Amnesty International describes her as “perhaps Mexico’s most famous investigative journalist and women’s rights advocate.” Lydia Cacho knows that recognition comes with a cost. In the middle of the night in 2004, she was arrested at her home in Cancún and driven by police to a nearby pier, where she was told to jump. Only a barrage of calls and faxes to human rights groups and government officials saved her; the police received a call from an unknown official, and instead of murdering her, drove her to prison in Puebla, 900 miles away. She was soon released, and a few months later, audio tapes of Puebla’s governor plotting with the entrepreneur to imprison and intimidate Cacho were anonymously provided to a national paper. Cacho had reported that a Cancun hotel owner named Jean Succar Kuri was orchestrating a child pornography and prostitution ring in her book, The Demons of Eden: The Power That Protects Child Pornography. This was not the first time Cacho had been targeted for her reporting.
In 1999, Cacho was assaulted and raped by a man in a bus station bathroom who broke several of her bones. She had recently begun publishing an investigation about violence against women, and believes the attack was in retribution. “He left me for dead and I walked out of the public bathroom at the bus station with fractured bones, but the adrenaline of fear,” Cacho wrote in an email.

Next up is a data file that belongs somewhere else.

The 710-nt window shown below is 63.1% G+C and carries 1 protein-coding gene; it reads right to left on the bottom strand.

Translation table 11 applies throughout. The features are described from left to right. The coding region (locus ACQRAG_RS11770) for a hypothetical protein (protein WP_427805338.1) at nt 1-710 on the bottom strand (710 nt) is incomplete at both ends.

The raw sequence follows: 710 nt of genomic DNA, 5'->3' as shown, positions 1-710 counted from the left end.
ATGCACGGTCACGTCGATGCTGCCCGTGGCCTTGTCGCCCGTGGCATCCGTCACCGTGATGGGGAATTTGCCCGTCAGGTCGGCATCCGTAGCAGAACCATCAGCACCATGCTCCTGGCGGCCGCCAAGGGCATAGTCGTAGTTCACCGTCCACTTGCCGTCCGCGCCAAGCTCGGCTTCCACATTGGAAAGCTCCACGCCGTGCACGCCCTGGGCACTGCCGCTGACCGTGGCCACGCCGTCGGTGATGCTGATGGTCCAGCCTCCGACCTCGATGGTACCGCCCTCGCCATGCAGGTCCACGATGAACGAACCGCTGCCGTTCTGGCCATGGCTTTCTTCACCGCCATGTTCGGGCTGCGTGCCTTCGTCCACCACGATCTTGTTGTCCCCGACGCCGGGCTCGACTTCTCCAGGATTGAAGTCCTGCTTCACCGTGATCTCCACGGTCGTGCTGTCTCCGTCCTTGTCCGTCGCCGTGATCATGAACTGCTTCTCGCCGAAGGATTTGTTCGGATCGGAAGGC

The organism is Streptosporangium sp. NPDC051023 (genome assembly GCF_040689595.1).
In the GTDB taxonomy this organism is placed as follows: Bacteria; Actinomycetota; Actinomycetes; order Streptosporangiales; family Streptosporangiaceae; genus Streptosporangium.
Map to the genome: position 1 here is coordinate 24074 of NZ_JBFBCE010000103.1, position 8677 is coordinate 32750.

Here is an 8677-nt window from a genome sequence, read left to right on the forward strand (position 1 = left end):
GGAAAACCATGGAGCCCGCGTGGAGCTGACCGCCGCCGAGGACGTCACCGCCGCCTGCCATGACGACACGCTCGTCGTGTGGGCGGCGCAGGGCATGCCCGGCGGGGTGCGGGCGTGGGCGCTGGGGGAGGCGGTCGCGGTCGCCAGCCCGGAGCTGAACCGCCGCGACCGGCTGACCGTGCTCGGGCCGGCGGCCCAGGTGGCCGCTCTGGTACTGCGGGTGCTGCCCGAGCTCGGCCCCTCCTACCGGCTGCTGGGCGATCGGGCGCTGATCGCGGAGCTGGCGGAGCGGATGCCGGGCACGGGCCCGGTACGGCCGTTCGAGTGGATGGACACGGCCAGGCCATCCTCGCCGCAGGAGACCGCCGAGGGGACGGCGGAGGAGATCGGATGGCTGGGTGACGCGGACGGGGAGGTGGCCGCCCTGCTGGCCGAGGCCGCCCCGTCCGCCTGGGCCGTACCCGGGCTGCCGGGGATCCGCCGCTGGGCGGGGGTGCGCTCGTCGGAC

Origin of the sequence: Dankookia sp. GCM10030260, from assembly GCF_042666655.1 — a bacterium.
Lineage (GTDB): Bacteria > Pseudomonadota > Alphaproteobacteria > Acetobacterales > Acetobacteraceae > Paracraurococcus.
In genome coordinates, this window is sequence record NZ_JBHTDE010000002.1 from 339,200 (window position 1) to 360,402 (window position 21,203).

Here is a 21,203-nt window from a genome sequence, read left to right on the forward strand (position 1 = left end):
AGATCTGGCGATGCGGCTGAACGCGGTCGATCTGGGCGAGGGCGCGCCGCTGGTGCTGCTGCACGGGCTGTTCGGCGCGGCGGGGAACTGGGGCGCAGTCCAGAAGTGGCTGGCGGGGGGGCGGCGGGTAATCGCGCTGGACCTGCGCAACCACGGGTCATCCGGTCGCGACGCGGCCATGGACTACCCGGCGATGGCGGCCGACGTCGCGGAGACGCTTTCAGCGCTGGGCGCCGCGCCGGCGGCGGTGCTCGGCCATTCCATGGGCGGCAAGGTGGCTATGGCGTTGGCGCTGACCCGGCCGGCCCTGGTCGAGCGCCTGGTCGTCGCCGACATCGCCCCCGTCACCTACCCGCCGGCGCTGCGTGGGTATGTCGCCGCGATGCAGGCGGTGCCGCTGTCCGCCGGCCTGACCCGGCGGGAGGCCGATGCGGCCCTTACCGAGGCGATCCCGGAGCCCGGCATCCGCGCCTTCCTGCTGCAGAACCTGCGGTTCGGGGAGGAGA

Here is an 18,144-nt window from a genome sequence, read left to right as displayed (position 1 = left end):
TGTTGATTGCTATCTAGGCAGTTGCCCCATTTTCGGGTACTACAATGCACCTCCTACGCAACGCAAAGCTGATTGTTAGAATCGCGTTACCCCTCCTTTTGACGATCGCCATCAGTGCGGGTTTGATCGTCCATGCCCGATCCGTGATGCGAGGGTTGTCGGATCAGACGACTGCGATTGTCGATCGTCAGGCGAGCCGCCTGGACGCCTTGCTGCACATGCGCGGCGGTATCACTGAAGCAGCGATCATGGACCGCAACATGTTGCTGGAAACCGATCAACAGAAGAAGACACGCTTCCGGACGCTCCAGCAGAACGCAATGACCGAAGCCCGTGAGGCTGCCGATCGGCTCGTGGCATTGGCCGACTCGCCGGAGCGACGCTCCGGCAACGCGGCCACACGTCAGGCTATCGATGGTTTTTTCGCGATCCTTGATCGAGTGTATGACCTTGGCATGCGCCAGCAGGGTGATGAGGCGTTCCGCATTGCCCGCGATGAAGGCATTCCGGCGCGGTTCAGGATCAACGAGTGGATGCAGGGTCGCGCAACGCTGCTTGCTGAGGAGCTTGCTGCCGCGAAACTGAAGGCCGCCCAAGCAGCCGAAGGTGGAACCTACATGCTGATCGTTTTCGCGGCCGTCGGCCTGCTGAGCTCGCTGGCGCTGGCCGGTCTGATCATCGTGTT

Mexico is second, after Iraq, on the 2006 Reporters without Borders list of countries most hostile to journalists. Lydia Cacho is one of many reporters who continue to investigate and report on political corruption, drug trafficking, and the trafficking of women and girls by powerful businessmen and politicians. She told an interviewer in 2012, “I won’t negotiate my dignity because it has to do with my real freedom—my freedom of speech, my freedom of being a woman, protecting others. I have met hundreds of people that are really amazed at what I’ve done, and they keep telling me—mainly men, which is pretty strange—”Aren’t you afraid of getting killed?” People are so, so afraid.
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